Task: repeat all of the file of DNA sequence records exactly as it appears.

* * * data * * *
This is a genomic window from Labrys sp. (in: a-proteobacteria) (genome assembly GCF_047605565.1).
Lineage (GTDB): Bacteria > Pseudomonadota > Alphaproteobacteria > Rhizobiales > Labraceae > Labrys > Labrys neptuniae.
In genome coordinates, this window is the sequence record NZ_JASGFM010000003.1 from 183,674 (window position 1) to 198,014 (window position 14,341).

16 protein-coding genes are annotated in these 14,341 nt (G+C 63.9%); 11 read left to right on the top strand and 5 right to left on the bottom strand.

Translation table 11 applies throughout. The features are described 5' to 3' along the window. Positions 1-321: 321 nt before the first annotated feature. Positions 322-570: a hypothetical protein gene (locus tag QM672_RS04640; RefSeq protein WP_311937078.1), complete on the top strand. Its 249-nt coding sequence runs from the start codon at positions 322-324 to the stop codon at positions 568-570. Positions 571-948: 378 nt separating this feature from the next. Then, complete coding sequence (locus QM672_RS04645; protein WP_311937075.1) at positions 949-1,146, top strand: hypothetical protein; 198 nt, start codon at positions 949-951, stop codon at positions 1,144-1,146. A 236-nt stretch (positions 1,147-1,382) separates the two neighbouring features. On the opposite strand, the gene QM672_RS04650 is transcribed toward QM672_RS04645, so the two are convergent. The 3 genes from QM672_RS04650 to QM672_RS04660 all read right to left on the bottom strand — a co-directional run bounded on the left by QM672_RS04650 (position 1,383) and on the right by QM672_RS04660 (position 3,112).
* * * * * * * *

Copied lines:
This is a genomic window from Labrys sp. (in: a-proteobacteria) (genome assembly GCF_047605565.1).
Lineage (GTDB): Bacteria > Pseudomonadota > Alphaproteobacteria > Rhizobiales > Labraceae > Labrys > Labrys neptuniae.
In genome coordinates, this window is the sequence record NZ_JASGFM010000003.1 from 183,674 (window position 1) to 198,014 (window position 14,341).

16 protein-coding genes are annotated in these 14,341 nt (G+C 63.9%); 11 read left to right on the top strand and 5 right to left on the bottom strand.

Translation table 11 applies throughout. The features are described 5' to 3' along the window. Positions 1-321: 321 nt before the first annotated feature. Positions 322-570: a hypothetical protein gene (locus tag QM672_RS04640; RefSeq protein WP_311937078.1), complete on the top strand. Its 249-nt coding sequence runs from the start codon at positions 322-324 to the stop codon at positions 568-570. Positions 571-948: 378 nt separating this feature from the next. Then, complete coding sequence (locus QM672_RS04645; protein WP_311937075.1) at positions 949-1,146, top strand: hypothetical protein; 198 nt, start codon at positions 949-951, stop codon at positions 1,144-1,146. A 236-nt stretch (positions 1,147-1,382) separates the two neighbouring features. On the opposite strand, the gene QM672_RS04650 is transcribed toward QM672_RS04645, so the two are convergent. The 3 genes from QM672_RS04650 to QM672_RS04660 all read right to left on the bottom strand — a co-directional run bounded on the left by QM672_RS04650 (position 1,383) and on the right by QM672_RS04660 (position 3,112).